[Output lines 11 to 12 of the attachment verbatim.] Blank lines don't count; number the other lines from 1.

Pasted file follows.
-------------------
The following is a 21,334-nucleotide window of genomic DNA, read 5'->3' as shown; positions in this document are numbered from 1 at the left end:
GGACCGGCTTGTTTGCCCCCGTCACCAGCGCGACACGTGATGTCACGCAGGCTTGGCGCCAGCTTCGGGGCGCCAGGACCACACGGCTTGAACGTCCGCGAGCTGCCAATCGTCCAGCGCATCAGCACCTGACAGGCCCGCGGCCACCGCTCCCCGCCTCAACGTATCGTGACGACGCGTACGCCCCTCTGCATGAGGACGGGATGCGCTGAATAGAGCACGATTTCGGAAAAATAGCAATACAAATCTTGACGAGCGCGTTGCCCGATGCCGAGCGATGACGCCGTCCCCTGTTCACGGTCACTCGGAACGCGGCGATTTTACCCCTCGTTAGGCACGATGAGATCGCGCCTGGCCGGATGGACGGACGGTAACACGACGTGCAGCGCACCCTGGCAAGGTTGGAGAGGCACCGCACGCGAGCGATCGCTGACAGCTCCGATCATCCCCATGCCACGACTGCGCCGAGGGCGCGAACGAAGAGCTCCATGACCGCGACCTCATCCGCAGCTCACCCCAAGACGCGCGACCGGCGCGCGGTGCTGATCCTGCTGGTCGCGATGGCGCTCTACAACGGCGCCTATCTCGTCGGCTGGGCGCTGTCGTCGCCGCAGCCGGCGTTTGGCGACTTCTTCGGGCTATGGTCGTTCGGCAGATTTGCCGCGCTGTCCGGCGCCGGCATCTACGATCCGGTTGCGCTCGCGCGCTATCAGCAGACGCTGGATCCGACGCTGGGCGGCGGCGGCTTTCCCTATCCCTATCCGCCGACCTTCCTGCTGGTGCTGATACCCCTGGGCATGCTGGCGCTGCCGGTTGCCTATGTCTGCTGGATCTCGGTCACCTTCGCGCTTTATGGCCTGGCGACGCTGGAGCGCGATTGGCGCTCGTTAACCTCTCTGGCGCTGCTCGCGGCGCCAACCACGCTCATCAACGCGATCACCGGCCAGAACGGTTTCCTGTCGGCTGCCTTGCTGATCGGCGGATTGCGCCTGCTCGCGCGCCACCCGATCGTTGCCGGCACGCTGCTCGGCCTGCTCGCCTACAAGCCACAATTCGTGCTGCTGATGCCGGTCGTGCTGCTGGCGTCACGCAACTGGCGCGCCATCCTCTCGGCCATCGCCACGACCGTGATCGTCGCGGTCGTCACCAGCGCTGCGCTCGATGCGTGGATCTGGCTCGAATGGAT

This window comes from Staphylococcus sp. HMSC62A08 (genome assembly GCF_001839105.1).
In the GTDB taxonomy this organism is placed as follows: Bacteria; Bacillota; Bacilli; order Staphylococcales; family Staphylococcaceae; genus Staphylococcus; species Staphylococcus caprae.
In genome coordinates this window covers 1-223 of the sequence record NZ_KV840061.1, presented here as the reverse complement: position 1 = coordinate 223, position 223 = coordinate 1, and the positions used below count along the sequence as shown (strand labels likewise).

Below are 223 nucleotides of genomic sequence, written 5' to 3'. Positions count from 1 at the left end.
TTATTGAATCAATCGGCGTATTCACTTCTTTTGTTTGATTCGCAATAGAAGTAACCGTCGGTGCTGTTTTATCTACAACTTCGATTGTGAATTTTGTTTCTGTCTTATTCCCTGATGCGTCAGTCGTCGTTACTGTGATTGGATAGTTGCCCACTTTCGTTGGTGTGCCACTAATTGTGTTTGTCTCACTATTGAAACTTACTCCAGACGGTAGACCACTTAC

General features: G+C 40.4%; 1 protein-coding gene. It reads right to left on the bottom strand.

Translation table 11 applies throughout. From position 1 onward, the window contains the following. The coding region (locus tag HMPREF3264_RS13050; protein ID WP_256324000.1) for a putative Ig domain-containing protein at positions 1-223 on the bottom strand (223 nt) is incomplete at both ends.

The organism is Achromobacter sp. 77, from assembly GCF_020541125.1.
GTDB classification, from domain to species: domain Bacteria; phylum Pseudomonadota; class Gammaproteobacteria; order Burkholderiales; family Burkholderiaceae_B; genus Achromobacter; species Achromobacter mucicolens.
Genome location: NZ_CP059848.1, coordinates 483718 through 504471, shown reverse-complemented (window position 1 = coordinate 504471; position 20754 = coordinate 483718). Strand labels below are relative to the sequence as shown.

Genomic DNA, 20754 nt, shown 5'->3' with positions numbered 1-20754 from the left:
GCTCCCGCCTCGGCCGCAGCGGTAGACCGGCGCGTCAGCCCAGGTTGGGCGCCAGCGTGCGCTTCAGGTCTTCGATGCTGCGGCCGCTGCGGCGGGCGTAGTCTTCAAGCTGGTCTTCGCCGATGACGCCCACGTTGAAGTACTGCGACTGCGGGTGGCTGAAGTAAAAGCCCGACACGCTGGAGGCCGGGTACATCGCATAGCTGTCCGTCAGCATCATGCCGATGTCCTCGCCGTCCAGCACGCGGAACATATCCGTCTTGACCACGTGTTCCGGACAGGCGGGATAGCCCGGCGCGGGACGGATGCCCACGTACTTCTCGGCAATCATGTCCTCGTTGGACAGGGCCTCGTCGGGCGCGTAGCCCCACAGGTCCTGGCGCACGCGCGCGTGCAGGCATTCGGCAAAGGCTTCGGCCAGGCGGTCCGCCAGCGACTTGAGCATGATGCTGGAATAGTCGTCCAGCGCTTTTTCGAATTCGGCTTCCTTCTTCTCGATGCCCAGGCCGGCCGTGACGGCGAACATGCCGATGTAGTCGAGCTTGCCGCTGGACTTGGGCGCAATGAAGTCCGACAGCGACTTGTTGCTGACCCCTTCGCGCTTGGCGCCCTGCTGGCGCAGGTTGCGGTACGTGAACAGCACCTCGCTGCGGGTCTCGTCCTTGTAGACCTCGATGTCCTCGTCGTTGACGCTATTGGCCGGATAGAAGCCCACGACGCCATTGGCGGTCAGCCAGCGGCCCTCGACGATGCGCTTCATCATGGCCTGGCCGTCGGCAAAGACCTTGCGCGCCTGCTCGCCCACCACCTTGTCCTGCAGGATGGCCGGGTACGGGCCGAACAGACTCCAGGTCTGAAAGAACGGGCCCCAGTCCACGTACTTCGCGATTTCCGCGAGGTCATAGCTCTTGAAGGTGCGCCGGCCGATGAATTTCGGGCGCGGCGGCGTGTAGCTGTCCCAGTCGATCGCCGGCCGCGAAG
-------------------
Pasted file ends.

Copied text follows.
GTDB classification, from domain to species: domain Bacteria; phylum Pseudomonadota; class Gammaproteobacteria; order Burkholderiales; family Burkholderiaceae_B; genus Achromobacter; species Achromobacter mucicolens.
Genome location: NZ_CP059848.1, coordinates 483718 through 504471, shown reverse-complemented (window position 1 = coordinate 504471; position 20754 = coordinate 483718). Strand labels below are relative to the sequence as shown.